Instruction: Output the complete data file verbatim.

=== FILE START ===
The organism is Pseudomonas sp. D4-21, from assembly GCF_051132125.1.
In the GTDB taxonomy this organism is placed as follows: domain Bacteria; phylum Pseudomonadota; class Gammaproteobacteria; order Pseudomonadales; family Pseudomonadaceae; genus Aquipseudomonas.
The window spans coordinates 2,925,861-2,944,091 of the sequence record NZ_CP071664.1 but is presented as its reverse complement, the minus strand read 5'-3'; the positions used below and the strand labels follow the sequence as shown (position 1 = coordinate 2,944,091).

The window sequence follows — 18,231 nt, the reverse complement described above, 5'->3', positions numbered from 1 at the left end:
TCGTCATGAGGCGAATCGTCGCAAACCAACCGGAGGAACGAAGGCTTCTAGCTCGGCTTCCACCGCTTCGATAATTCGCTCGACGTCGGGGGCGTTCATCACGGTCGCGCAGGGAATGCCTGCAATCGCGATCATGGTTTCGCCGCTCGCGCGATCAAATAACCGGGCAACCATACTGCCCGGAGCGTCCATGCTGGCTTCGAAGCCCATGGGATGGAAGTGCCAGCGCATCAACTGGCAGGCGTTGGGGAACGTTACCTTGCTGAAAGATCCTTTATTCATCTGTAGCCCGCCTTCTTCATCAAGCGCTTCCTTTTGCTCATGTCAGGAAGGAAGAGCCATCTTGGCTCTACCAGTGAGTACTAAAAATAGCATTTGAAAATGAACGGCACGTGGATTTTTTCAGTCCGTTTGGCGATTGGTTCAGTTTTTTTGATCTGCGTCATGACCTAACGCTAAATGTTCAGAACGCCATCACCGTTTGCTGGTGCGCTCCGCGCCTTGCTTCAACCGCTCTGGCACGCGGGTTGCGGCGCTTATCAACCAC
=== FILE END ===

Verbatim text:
The organism is Pseudomonas sp. D4-21, from assembly GCF_051132125.1.
In the GTDB taxonomy this organism is placed as follows: domain Bacteria; phylum Pseudomonadota; class Gammaproteobacteria; order Pseudomonadales; family Pseudomonadaceae; genus Aquipseudomonas.
The window spans coordinates 2,925,861-2,944,091 of the sequence record NZ_CP071664.1 but is presented as its reverse complement, the minus strand read 5'-3'; the positions used below and the strand labels follow the sequence as shown (position 1 = coordinate 2,944,091).

The window sequence follows — 18,231 nt, the reverse complement described above, 5'->3', positions numbered from 1 at the left end:
TCGTCATGAGGCGAATCGTCGCAAACCAACCGGAGGAACGAAGGCTTCTAGCTCGGCTTCCACCGCTTCGATAATTCGCTCGACGTCGGGGGCGTTCATCACGGTCGCGCAGGGAATGCCTGCAATCGCGATCATGGTTTCGCCGCTCGCGCGATCAAATAACCGGGCAACCATACTGCCCGGAGCGTCCATGCTGGCTTCGAAGCCCATGGGATGGAAGTGCCAGCGCATCAACTGGCAGGCGTTGGGGAACGTTACCTTGCTGAAAGATCCTTTATTCATCTGTAGCCCGCCTTCTTCATCAAGCGCTTCCTTTTGCTCATGTCAGGAAGGAAGAGCCATCTTGGCTCTACCAGTGAGTACTAAAAATAGCATTTGAAAATGAACGGCACGTGGATTTTTTCAGTCCGTTTGGCGATTGGTTCAGTTTTTTTGATCTGCGTCATGACCTAACGCTAAATGTTCAGAACGCCATCACCGTTTGCTGGTGCGCTCCGCGCCTTGCTTCAACCGCTCTGGCACGCGGGTTGCGGCGCTTATCAACCAC